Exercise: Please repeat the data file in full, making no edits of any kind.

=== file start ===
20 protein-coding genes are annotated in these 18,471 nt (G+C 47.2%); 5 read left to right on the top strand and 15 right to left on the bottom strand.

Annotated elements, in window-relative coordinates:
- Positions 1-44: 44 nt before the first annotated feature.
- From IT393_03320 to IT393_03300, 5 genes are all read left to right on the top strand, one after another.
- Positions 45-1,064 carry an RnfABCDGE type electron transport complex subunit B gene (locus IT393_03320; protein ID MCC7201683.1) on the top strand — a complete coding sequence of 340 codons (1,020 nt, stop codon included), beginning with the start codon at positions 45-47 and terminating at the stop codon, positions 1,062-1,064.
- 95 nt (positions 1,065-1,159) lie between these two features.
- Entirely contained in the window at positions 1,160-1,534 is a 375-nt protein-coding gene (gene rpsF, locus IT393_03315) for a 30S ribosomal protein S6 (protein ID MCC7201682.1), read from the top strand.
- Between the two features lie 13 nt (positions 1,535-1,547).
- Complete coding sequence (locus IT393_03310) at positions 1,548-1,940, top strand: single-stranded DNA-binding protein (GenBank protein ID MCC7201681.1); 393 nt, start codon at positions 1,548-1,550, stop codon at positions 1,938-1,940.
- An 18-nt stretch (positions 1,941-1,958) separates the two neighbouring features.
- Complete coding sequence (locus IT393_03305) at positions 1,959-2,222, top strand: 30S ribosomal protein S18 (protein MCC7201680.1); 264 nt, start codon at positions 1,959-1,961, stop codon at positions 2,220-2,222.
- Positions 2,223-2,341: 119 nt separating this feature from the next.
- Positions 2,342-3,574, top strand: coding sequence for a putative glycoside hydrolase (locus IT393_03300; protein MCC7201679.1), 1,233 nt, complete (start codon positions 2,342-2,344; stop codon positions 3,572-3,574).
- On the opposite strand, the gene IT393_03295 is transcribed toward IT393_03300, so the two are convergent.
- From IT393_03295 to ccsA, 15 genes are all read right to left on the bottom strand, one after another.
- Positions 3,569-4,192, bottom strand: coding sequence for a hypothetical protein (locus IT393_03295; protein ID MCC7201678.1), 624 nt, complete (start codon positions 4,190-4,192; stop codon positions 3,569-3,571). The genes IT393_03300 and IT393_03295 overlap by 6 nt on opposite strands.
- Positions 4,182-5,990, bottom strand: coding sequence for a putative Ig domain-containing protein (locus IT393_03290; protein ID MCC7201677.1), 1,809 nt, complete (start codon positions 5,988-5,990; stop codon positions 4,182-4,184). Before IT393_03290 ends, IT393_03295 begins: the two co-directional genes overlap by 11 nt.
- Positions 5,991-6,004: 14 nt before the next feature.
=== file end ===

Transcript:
20 protein-coding genes are annotated in these 18,471 nt (G+C 47.2%); 5 read left to right on the top strand and 15 right to left on the bottom strand.

Annotated elements, in window-relative coordinates:
- Positions 1-44: 44 nt before the first annotated feature.
- From IT393_03320 to IT393_03300, 5 genes are all read left to right on the top strand, one after another.
- Positions 45-1,064 carry an RnfABCDGE type electron transport complex subunit B gene (locus IT393_03320; protein ID MCC7201683.1) on the top strand — a complete coding sequence of 340 codons (1,020 nt, stop codon included), beginning with the start codon at positions 45-47 and terminating at the stop codon, positions 1,062-1,064.
- 95 nt (positions 1,065-1,159) lie between these two features.
- Entirely contained in the window at positions 1,160-1,534 is a 375-nt protein-coding gene (gene rpsF, locus IT393_03315) for a 30S ribosomal protein S6 (protein ID MCC7201682.1), read from the top strand.
- Between the two features lie 13 nt (positions 1,535-1,547).
- Complete coding sequence (locus IT393_03310) at positions 1,548-1,940, top strand: single-stranded DNA-binding protein (GenBank protein ID MCC7201681.1); 393 nt, start codon at positions 1,548-1,550, stop codon at positions 1,938-1,940.
- An 18-nt stretch (positions 1,941-1,958) separates the two neighbouring features.
- Complete coding sequence (locus IT393_03305) at positions 1,959-2,222, top strand: 30S ribosomal protein S18 (protein MCC7201680.1); 264 nt, start codon at positions 1,959-1,961, stop codon at positions 2,220-2,222.
- Positions 2,223-2,341: 119 nt separating this feature from the next.
- Positions 2,342-3,574, top strand: coding sequence for a putative glycoside hydrolase (locus IT393_03300; protein MCC7201679.1), 1,233 nt, complete (start codon positions 2,342-2,344; stop codon positions 3,572-3,574).
- On the opposite strand, the gene IT393_03295 is transcribed toward IT393_03300, so the two are convergent.
- From IT393_03295 to ccsA, 15 genes are all read right to left on the bottom strand, one after another.
- Positions 3,569-4,192, bottom strand: coding sequence for a hypothetical protein (locus IT393_03295; protein ID MCC7201678.1), 624 nt, complete (start codon positions 4,190-4,192; stop codon positions 3,569-3,571). The genes IT393_03300 and IT393_03295 overlap by 6 nt on opposite strands.
- Positions 4,182-5,990, bottom strand: coding sequence for a putative Ig domain-containing protein (locus IT393_03290; protein ID MCC7201677.1), 1,809 nt, complete (start codon positions 5,988-5,990; stop codon positions 4,182-4,184). Before IT393_03290 ends, IT393_03295 begins: the two co-directional genes overlap by 11 nt.
- Positions 5,991-6,004: 14 nt before the next feature.